First year of preschool, done. I did great :)
It’s in the books. m’s first year of preschool just came to a close. It was a beautiful year. I didn’t cry when we took her for her first day, but I sobbed on the last day. Not because it meant that I now have 2 kids home for the ENTIRE summer, but because of all that her school has done for her. m was a total stud and was chomping at the bit to go to school. Day one she didn’t need me. We walked in and she took off, but the school asked that we stay at least for the first day in case our child needed us. I spent the morning in the library at the school counting the minutes to be able to go home. I should mention that her school does a phenomenal job of easing the children into their new environment. They even have the teachers do a home visit and come see the children at your house so that they can have one on one time and introduce themselves in an environment familiar to the kids.
It also doesn’t hurt that m goes to a Reggio school. Reggio schools believe in child led learning. My simple explanation of Reggio is that it is kind of the preschool of yesteryear. The kids get to explore all different types of media in a myriad of forms and manipulations. Yes, that means that she comes home with paint in her ears and dirt under her nails, but it works for us. She catches rollie pollies in the play yard, they released ladybugs in the school garden, she explores dramatic play in the studio of stories, and she eats a family style lunch at a table with dishes, plates, and cups. With all of this, it was hard for HeyBabeDaddy and me to not just want to stay at school and play ourselves (seriously, if I could enroll I would…I think there are a lot of grown ups who could use a little preschool in our days).
Once m was in, she didn’t look back. She forged bonds with her teachers, the studio teachers, classmates, and even a few of the older children down the hall. Going to school everyday was a pleasure. We had to repeatedly explain to her that we don’t go to school on weekends so that her teachers can spend time with their families. Preschool is this girl’s jam. She knows all of the children’s names and most of the parents’ (I know because she stops them in the school yard at drop off to invite them over to our house, or to let them know that she would like to visit their house – that is my girl. Haha).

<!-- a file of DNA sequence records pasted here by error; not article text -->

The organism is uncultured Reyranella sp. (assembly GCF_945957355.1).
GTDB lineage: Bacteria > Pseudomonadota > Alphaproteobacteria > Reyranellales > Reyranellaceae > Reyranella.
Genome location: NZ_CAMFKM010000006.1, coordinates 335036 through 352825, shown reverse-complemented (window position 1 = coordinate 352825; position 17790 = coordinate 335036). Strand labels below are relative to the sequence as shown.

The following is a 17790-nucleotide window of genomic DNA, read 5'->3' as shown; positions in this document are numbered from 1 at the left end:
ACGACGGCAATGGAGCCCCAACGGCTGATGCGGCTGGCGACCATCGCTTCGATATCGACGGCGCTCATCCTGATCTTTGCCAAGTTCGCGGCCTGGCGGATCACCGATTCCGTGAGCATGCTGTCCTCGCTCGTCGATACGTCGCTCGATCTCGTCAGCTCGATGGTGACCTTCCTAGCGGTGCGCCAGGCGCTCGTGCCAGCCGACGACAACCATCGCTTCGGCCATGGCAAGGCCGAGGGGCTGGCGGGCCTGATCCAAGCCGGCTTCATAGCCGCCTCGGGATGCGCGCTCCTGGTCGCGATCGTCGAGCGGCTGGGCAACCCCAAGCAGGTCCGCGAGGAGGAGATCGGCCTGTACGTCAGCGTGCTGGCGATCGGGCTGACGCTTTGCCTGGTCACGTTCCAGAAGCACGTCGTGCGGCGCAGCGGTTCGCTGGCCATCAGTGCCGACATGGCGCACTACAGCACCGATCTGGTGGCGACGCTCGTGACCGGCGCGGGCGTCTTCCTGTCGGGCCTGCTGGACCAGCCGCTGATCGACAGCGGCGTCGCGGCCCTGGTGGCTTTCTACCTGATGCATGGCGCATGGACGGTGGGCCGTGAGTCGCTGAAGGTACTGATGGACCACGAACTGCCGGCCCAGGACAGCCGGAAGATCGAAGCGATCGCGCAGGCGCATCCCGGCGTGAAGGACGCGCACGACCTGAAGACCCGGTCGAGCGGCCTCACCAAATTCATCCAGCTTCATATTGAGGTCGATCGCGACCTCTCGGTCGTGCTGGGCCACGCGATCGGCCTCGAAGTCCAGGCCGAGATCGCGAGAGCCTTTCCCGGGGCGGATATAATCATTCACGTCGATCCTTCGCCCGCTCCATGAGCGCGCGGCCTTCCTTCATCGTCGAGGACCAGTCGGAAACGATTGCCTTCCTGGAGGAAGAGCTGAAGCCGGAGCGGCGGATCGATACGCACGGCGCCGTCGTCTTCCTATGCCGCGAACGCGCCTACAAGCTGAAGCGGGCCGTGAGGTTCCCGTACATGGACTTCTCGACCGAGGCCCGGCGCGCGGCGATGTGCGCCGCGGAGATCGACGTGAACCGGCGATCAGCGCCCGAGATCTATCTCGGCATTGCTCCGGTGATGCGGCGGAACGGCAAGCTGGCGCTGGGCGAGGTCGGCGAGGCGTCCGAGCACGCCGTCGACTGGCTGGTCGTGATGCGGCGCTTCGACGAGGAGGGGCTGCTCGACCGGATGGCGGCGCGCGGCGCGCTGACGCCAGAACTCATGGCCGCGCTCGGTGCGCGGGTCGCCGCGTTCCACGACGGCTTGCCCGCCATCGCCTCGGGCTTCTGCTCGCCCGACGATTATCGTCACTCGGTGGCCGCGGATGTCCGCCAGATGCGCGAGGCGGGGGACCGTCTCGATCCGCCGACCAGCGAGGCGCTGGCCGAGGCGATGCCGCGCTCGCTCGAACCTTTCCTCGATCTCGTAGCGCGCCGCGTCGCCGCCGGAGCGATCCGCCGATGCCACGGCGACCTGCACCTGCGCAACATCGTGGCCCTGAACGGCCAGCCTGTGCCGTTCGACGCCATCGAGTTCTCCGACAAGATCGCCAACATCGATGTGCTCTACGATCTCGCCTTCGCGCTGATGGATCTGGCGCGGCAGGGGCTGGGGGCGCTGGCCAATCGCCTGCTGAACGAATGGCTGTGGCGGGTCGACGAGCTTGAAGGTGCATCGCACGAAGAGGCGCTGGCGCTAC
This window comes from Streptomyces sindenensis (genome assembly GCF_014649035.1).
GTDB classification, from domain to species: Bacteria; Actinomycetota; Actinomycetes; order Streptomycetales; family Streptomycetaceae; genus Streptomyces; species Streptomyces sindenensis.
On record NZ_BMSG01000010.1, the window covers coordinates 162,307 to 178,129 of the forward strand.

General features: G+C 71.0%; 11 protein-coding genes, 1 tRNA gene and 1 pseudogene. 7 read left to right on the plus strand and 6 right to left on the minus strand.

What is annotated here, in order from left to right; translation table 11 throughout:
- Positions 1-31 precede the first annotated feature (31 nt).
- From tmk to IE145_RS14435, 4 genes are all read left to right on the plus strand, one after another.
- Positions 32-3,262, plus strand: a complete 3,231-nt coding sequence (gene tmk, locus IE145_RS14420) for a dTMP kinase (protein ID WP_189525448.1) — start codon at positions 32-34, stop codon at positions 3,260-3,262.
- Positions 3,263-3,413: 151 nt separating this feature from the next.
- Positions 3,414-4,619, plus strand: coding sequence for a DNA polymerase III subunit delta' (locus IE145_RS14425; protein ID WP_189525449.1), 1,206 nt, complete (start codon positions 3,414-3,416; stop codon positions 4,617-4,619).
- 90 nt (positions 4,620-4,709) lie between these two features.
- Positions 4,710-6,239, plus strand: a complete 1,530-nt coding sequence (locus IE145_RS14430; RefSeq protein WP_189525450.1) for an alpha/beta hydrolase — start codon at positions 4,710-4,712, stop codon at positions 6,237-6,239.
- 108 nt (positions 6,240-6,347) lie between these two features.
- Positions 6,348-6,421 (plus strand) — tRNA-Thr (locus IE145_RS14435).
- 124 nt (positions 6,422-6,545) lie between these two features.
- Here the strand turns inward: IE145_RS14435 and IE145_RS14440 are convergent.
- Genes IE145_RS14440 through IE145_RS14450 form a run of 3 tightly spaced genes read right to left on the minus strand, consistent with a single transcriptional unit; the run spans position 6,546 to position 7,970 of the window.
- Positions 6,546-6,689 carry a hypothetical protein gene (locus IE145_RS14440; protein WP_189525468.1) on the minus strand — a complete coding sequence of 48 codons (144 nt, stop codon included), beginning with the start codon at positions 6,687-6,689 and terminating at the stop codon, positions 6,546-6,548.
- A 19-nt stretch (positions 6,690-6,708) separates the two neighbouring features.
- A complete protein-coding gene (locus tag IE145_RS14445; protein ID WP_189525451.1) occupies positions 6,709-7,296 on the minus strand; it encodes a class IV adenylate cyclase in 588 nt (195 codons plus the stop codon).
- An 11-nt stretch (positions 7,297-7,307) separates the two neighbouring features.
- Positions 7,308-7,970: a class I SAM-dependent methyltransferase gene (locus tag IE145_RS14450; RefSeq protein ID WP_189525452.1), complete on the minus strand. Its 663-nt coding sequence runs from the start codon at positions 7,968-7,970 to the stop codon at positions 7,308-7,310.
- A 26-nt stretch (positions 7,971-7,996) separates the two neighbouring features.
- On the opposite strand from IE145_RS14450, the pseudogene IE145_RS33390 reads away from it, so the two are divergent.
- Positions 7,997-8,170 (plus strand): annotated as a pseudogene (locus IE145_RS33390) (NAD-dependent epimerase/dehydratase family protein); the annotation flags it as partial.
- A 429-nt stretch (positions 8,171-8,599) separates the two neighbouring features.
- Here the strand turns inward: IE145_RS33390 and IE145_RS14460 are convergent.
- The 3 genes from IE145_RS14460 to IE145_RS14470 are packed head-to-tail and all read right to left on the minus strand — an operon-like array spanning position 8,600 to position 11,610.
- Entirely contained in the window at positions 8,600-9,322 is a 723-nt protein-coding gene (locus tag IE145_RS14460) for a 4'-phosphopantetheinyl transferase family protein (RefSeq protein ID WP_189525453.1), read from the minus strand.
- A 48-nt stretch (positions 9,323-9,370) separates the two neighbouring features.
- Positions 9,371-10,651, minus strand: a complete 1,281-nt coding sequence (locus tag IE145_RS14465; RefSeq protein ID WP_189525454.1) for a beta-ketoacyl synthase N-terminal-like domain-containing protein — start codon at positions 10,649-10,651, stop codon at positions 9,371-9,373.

The closing of this year is so special to me because of all that she was exposed to in that little school. It is the size of a small house, with a yard. Not a large campus, but all that they pack into their limited square footage is so very purposeful. There is so much intention in the placement of all of the toys, materials, and resources for the children. The children are encouraged to ask questions and to answer them (which is sometimes hilarious and equally as often amazing). m has a confidence that has been fostered in her exposure to freedom and at the same time responsibility.
I truly could not have asked for more. The tears arose in me like a wave. Slowly building and then culminating in a breathtaking free fall once it reached its peak. I tried to hold it in as I looked at the teachers on my way out the gate, but when I looked at them I saw everything that I missed all of the days in between day one and day…well the last day. What I missed, while I was rushing to make her a hearty breakfast to start her day, rubbing in sunscreen as she scrambled away from me out the door, nursing j in carrier and power walking home hoping he can hang on to nap in his own bed rather than on me…On that last day all of the hours that those teachers spent nourishing m emotionally and literally.
These grown ups, who guided her through bumps (when she jumped off of the stool in bathroom?!?!), heated debates over “being first” and whose “turn” it was, and encouraged her to perfect a pinch pot, paint with her toes, and tell tall tales. I cried not because I missed all of those moments, but because she was able to have them. As much as I love my children, I could never have been all of those role models in all of those roles. Her teachers completed the other half of her day and enhanced the foundation that HeyBabeDaddy and I work so hard to provide and support for her.
I am deeply thankful for this summer break, to be overwhelmed with time with my first baby, and that the light at the end of this exhausting tunnel called “summer break” is so bright!